Beloved, I will not really say goodbye.

*Vera Files trustee Lourdes Chit Estella-Simbulan died on May 13 and was cremated on May 17. We pray for the eternal repose of her soul, and for the family she has left behind. In her honor, the Simbulan family through Vera Files has launched the “Chit Estella Awards for Journalism” which intends to honor the best journalistic report and photo essay in print and online for the year, with the award to be handed out every August, Estella’s birth month. If you care about road safety, pls sign up at Justice for Chit Estella Simbulan on Facebook.

(My column, Something Like Life, is published every Friday in the Life section of the BusinessMirror. This piece was originally published on June 24, 2011. Photo copyright owned by Stella Arnaldo.)

June 23, 2011

The rich get richer...

I DON'T hold it against them though, although I do understand why there are a number who feel an intense amount of jealousy and envy towards the former's good fortune.

But many of the rich folk in the Forbes list of the Philippines' 40 richest, started virtually from nothing and just had the good sense to make terrific investments in business, the stock market and the like. After having been a business writer for most of my career, I've seen how the rich folk are and how they are wired differently from the rest of us mortals. They take risks, sometimes huge risks, w/c may sometimes mean gigantic failures, but also, when these risks pay off, they pay off very, very handsomely.

Being educated in the best schools is an asset, for sure, and having the right connections, but I think more than anything, it is really having the instinct and the guts for a profitable business deal. (One Chinese businessman also once told me, luck also has a lot to do it. Some are just born with the stars all properly aligned in their favor. Ah well...)

Of course, there are those who just inherited their wealth, but it also takes a lot of cunning to keep that wealth. God knows how many scions of rich folk have squandered their inheritances just because they made bad decisions in their personal lives and in business. What I've noticed though is that more and more of these scions have wizened up, and are some of the most hardworking CEOs I know. The era of the lazy bum rich kids are no more; many of them choose to work even if their trust funds are guaranteed to support them for the rest of their lives.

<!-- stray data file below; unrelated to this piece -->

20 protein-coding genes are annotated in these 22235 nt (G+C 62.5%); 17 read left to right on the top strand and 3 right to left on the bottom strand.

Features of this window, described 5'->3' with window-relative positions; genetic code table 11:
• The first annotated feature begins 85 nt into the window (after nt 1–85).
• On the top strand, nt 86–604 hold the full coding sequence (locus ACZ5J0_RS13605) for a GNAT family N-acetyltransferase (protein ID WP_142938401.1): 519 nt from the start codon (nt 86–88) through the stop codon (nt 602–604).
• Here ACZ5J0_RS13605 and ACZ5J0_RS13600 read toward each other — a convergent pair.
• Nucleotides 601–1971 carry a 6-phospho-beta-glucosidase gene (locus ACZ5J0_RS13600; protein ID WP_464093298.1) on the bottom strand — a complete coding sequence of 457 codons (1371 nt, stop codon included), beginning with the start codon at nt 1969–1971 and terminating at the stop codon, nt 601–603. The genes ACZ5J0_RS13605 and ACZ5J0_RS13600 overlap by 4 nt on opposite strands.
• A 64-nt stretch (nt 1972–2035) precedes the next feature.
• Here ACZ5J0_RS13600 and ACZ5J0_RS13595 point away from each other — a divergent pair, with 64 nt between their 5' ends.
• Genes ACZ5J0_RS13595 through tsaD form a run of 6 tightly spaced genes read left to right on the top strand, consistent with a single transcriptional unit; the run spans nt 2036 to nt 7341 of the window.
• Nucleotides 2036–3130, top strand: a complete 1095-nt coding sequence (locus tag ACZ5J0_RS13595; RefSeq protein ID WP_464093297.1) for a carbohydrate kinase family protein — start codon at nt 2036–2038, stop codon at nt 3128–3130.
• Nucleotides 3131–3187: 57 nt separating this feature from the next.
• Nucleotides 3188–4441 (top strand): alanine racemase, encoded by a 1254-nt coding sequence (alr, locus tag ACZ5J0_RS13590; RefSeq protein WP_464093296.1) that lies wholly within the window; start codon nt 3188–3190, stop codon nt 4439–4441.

(Alphaland Chair Roberto Ongpin photo by Forbes magazine.)

Anyhoo, here's that list of the Philippines' 40 richest, with retail king Henry Sy Sr. still keeping the top spot. Many of those in this list have recorded higher net worths due to the stock market boom, even if the country's economic growth has slowed down in the first quarter of 2011.

A notable entry was ex-Marcos technocrat Roberto "Bobby" Ongpin posting the largest gain in net worth, which he attributes to his Atok Big Wedge investment. Btw, did you hear the story about Ongpin, called RVO by his staff, having been one of the first businessmen to hire Anna Nicole Smith as an assistant when he was still living/working in the States? O di ba? ;p (He is actually a goodlooking old dude, no?)

(Edgar Sia II, founder of Mang Inasal, photo by Phil. Star)
A noteworthy new entrant to the Forbes list is Edgar Sia II, who also happens to be the youngest on the list at 34 years old. Last year, he sold his Mang Inasal chicken barbecue chain to Tony Tan Caktiong’s Jollibee Foods Corp.

(UPDATE: Oh, as I write this, Reuters has just reported that PBCom has just accepted a takeover bid from Ongpin's ISM Communications.)

The top 10 are:

1. Henry Sy
2. Lucio Tan
3. John Gokongwei Jr.
4. Andrew Tan
5. David Consunji
6. Jaime Zobel de Ayala
7. Enrique Razon Jr.
8. Eduardo Cojuangco Jr.
9. Roberto Ongpin
10. George Ty

The complete list here.

June 20, 2011

Animo La Salle!

An Atenean President pays tribute to La Sallian Brothers and their 100 years of educating Filipinos.

Happy Centennial celebration, my fellow La Sallians!

A second chance

‘SO why would you want to talk to an adulteress and a murderer?” quipped my irrepressible friend, Gracie (not her real name), as she sat down for an interview.

Gracie’s marriage to her college boyfriend Marty had been civilly annulled, but they still remain married in the eyes of God. Because she has just gotten engaged to another man, that makes her, technically, an adulteress. (Her ex had been seeing another woman while still married to her, and this, of course, was the cause of their separation.) And in the eyes of the Opus Dei and other fundamental Christians who believe that artificial contraceptives are “abortifacients,” Gracie can very well be dubbed as a murderer as well. She uses the pill, because she doesn’t relish the risk of being pregnant at her age of 46, especially after raising three grown children.